To enjoy the full Mail & Guardian online experience: please upgrade your browser
Bienvenu-Marie Bakumanya in Kinshasa & Adrien de Calan
07 Apr 2017 00:00
Play back: A boy kicks a football in the DRC. The pay gap between professional players is getting wider. Photo: Therese Di Campo/Reuters
There is Cristiano Ronaldo and his millions and Gloire Mbidi and his handful of dollars — and the gap between football’s haves and have-nots is widening.
Ronaldo reportedly earns about $45 a minute just from his Real Madrid deal. Fellow striker Mbidi has no contract or salary from his Democratic Republic of Congo team AC Real de Kinshasa.
“I do get $25 for each match we win,” the 26-year-old said.
“But if there is a draw or loss, I get nothing.”
Mbidi trains twice a day for the African side and gets about 79 American cents in travelling costs for each session.
“In 2008 and 2009 we were the champions, but still only got the $25, not a penny more,” he said.
FifPro, the international players’ union, said that Mbidi’s case is the rule more than the exception.
According to a study the union conducted of 14 000 players in 54 countries, 41% of football professionals do not get a salary and 45% earn less than $1 000 a month.
“The enormous salaries are a tiny minority,” said FifPro spokesperson Alex Duff. “Believing that most footballers live a life of luxury is like saying that most actors are Hollywood stars.”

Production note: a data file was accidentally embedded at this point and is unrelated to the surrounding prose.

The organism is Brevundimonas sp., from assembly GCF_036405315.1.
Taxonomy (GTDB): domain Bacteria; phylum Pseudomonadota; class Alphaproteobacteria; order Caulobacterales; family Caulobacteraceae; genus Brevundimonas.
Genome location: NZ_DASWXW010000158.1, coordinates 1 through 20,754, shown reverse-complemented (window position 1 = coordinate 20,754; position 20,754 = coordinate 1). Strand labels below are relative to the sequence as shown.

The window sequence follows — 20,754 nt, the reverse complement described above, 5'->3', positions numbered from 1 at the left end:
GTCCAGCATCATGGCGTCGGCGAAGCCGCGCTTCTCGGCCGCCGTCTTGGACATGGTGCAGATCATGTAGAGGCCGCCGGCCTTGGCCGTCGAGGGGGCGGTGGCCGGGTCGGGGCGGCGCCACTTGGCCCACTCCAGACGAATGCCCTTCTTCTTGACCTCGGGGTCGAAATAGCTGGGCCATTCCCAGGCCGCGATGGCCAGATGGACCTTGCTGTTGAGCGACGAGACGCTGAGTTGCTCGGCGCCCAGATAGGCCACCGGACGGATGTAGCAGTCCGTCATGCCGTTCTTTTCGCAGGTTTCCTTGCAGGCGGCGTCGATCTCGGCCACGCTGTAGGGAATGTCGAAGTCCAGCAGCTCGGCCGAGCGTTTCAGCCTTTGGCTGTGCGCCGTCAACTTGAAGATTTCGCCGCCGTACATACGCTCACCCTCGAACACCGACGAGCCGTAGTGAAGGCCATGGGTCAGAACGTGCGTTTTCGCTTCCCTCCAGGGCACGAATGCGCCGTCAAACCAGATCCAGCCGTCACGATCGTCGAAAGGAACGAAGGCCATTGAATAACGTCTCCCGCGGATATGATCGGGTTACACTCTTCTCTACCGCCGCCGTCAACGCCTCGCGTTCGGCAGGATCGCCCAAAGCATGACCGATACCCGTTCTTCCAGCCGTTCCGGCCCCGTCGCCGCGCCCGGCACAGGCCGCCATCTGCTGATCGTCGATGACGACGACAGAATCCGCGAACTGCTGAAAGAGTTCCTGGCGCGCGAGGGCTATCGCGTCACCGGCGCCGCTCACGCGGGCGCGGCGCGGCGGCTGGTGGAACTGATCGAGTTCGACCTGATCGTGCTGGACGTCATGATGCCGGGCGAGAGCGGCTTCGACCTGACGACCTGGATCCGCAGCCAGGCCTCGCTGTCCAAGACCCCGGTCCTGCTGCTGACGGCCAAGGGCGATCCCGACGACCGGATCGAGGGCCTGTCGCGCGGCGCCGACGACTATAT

Portuguese club Boavista made headlines in November after Nigerian international Michael Uchebo said he had not been paid for eight months because of a dispute with the club’s management.
“I have been dying in silence with no one to help me,” he declared at the time.
The 26-year-old striker made films of his attempts to get past club security guards to get into the Boavista gym.
Boavista did not comment on the case, but its president, Àlvaro Braga, accused Uchebo of not telling the truth and of having refused a proposed transfer.
The Nigerian finally agreed to end his contract with the Portuguese club in January. It was not revealed whether he had won any compensation.
In Venezuela, an economic crisis has devastated the football league, along with other industries. Players told FIFPro that they receive a salary of about $200 a month but prefer short-term contracts because of the hyperinflation that undermines any money they receive.
“After six months your salary is worth nothing. It is difficult to make ends meet,” said one player, named José.
In Argentina, football legend Diego Maradona slammed the country’s football authorities for a crisis in which players were not paid for months, a number of corruption scandals were uncovered and players went on strike for several days in protest.
In Africa, former Côte d’Ivoire star Didier Drogba sounded the alarm in defence of players “who have no status”.
One of the countries regularly singled out by FIFPro is Gabon, which the international union said is one of the most dangerous places to be a professional footballer.
Almost one player in four has suffered physical violence and a third have been threatened by supporters, according to FIFPro.
The union is also worried about countries in central and eastern Europe. Earlier this year, FIFPro warned players against signing for Serbian clubs.
Duff said players only get safe and guaranteed working conditions in a few countries in Europe and in North America.
But even in these countries, the players at risk struggle to pay the mortgage each month and feed their children. — AFP
Create Account | Lost Your Password?